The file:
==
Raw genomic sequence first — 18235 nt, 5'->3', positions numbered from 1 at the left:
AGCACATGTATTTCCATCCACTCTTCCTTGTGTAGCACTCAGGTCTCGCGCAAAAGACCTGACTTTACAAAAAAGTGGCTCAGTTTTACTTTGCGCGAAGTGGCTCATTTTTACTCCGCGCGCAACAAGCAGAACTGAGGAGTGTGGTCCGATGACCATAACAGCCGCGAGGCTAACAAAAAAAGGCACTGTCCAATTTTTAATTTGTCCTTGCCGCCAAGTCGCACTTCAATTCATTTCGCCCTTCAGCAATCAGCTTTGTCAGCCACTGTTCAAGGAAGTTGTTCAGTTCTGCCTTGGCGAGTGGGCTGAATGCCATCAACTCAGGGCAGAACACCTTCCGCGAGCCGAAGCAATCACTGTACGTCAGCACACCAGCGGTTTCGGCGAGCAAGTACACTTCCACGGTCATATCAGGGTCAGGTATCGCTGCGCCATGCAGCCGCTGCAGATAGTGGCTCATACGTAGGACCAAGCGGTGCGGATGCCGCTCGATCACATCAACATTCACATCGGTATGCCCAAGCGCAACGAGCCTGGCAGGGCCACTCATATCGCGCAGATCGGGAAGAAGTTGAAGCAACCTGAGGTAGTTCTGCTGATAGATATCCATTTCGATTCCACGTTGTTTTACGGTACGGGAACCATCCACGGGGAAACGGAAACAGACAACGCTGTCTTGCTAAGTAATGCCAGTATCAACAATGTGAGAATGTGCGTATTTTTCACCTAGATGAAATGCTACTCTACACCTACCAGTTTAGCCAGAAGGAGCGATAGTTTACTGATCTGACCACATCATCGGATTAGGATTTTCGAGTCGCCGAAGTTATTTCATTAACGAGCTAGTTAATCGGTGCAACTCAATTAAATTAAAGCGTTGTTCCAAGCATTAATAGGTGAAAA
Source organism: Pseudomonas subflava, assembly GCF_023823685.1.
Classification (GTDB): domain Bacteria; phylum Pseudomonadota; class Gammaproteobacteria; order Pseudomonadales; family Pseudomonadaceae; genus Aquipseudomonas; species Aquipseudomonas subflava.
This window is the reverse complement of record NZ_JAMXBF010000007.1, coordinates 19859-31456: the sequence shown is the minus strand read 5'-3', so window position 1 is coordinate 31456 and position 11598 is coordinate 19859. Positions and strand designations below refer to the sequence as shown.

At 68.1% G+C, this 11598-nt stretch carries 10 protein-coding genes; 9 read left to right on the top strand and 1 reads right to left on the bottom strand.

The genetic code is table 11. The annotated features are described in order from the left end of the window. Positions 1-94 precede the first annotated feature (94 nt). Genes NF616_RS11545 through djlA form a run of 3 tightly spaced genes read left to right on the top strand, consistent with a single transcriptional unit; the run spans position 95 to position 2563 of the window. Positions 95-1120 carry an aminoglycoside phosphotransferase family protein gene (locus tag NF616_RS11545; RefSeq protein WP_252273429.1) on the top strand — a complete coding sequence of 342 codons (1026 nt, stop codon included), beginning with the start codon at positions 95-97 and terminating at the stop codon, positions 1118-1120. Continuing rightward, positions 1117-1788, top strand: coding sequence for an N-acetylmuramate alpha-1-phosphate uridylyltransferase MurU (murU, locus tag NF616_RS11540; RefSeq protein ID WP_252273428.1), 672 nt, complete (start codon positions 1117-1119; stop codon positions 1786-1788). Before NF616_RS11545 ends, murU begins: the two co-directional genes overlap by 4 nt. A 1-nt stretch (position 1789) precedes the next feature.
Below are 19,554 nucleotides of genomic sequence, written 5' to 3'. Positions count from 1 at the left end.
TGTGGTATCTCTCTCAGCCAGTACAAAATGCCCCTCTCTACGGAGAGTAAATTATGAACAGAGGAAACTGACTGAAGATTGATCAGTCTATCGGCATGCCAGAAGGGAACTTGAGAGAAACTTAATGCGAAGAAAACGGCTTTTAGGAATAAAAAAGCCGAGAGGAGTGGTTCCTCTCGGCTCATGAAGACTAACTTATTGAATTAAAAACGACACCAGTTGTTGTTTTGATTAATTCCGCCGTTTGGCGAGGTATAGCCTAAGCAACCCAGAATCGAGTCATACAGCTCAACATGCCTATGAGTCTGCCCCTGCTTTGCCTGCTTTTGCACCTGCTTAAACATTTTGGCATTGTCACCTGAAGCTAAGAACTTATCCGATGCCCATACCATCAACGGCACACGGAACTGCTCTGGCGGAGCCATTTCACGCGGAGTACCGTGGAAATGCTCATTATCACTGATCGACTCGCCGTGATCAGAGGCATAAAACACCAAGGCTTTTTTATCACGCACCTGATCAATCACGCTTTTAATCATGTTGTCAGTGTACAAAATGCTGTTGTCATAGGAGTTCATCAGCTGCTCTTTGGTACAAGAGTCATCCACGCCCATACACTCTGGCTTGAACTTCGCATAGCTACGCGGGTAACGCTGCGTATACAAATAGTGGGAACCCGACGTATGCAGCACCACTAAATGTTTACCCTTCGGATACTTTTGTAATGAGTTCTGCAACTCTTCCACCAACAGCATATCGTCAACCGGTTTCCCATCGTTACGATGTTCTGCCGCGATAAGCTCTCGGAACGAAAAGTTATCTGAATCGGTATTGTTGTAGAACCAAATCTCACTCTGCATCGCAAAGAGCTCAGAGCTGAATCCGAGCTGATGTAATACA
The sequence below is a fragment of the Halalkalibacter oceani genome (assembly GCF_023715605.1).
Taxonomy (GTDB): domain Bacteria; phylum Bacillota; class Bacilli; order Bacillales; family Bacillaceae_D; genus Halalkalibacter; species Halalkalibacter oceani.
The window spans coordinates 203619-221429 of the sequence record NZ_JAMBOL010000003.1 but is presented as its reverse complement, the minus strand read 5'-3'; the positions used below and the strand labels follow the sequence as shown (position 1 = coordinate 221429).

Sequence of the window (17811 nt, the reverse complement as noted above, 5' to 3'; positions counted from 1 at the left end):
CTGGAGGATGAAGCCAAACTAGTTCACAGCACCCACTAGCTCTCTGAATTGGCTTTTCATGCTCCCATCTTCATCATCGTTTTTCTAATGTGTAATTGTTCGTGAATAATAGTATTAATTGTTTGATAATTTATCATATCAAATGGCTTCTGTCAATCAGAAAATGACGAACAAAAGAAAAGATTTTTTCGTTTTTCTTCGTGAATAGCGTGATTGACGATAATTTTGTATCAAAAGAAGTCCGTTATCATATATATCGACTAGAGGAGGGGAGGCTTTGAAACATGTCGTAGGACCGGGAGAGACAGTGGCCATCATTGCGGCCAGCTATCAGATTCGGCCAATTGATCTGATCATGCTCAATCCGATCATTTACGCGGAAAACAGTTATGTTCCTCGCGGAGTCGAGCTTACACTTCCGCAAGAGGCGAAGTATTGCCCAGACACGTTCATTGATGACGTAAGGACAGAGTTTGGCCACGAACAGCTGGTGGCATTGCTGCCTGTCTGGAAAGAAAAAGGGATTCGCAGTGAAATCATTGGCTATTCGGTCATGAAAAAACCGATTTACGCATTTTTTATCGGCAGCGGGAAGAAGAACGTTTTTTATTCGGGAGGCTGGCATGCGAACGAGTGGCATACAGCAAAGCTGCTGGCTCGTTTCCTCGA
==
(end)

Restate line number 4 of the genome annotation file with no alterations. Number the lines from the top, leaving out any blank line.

Classification (GTDB): domain Bacteria; phylum Pseudomonadota; class Gammaproteobacteria; order Pseudomonadales; family Pseudomonadaceae; genus Aquipseudomonas; species Aquipseudomonas subflava.